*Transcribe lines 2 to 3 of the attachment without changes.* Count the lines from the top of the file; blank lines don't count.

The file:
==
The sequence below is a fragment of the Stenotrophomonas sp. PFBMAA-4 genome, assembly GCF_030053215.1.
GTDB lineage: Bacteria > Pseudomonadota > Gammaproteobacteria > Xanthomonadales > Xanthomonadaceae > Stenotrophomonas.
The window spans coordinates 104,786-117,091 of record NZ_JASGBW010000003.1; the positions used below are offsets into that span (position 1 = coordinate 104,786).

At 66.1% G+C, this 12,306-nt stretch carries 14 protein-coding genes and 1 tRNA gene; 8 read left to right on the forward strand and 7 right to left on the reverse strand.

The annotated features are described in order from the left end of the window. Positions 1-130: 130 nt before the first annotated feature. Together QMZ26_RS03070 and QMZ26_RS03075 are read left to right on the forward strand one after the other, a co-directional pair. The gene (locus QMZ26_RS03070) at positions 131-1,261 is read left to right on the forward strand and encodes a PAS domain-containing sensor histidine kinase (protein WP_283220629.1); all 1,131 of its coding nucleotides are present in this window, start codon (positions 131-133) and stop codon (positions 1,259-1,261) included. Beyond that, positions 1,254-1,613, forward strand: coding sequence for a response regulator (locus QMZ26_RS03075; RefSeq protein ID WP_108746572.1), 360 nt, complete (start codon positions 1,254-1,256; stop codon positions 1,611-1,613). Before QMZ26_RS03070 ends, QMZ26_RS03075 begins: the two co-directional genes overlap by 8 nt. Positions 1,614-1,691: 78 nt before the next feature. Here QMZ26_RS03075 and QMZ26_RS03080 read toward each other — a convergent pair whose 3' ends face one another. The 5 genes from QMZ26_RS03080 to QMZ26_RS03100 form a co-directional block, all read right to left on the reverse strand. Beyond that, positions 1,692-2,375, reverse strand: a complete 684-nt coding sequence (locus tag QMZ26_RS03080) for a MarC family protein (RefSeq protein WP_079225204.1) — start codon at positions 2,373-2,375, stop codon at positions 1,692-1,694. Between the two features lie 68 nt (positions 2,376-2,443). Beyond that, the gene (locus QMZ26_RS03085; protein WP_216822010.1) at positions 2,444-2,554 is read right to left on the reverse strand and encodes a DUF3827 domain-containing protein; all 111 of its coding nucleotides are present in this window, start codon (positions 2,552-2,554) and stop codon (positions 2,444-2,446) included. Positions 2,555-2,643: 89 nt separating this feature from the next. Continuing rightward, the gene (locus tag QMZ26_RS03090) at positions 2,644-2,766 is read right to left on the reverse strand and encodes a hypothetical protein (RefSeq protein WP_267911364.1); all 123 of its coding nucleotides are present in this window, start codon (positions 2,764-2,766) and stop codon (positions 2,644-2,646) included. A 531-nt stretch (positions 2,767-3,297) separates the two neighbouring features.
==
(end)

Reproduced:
GTDB lineage: Bacteria > Pseudomonadota > Gammaproteobacteria > Xanthomonadales > Xanthomonadaceae > Stenotrophomonas.
The window spans coordinates 104,786-117,091 of record NZ_JASGBW010000003.1; the positions used below are offsets into that span (position 1 = coordinate 104,786).